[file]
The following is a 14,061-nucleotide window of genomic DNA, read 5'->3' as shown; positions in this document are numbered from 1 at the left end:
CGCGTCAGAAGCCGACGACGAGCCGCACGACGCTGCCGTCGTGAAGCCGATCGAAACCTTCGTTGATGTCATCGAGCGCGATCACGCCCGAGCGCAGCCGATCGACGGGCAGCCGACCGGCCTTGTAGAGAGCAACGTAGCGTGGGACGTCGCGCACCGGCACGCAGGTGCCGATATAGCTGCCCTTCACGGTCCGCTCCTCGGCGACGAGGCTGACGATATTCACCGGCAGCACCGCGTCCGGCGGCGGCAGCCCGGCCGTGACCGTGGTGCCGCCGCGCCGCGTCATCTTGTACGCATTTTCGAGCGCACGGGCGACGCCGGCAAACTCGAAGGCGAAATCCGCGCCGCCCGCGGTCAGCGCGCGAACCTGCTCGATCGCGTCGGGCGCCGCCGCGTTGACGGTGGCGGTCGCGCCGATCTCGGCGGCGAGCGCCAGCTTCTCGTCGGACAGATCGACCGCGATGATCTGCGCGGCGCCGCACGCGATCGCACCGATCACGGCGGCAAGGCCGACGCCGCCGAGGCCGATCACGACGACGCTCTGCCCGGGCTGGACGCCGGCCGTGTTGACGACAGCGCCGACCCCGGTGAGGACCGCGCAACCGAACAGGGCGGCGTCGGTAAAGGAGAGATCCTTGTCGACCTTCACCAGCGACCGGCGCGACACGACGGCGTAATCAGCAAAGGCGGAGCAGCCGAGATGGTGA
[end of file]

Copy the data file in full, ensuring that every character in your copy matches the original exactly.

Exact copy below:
The following is a 14,061-nucleotide window of genomic DNA, read 5'->3' as shown; positions in this document are numbered from 1 at the left end:
CGCGTCAGAAGCCGACGACGAGCCGCACGACGCTGCCGTCGTGAAGCCGATCGAAACCTTCGTTGATGTCATCGAGCGCGATCACGCCCGAGCGCAGCCGATCGACGGGCAGCCGACCGGCCTTGTAGAGAGCAACGTAGCGTGGGACGTCGCGCACCGGCACGCAGGTGCCGATATAGCTGCCCTTCACGGTCCGCTCCTCGGCGACGAGGCTGACGATATTCACCGGCAGCACCGCGTCCGGCGGCGGCAGCCCGGCCGTGACCGTGGTGCCGCCGCGCCGCGTCATCTTGTACGCATTTTCGAGCGCACGGGCGACGCCGGCAAACTCGAAGGCGAAATCCGCGCCGCCCGCGGTCAGCGCGCGAACCTGCTCGATCGCGTCGGGCGCCGCCGCGTTGACGGTGGCGGTCGCGCCGATCTCGGCGGCGAGCGCCAGCTTCTCGTCGGACAGATCGACCGCGATGATCTGCGCGGCGCCGCACGCGATCGCACCGATCACGGCGGCAAGGCCGACGCCGCCGAGGCCGATCACGACGACGCTCTGCCCGGGCTGGACGCCGGCCGTGTTGACGACAGCGCCGACCCCGGTGAGGACCGCGCAACCGAACAGGGCGGCGTCGGTAAAGGAGAGATCCTTGTCGACCTTCACCAGCGACCGGCGCGACACGACGGCGTAATCAGCAAAGGCGGAGCAGCCGAGATGGTGA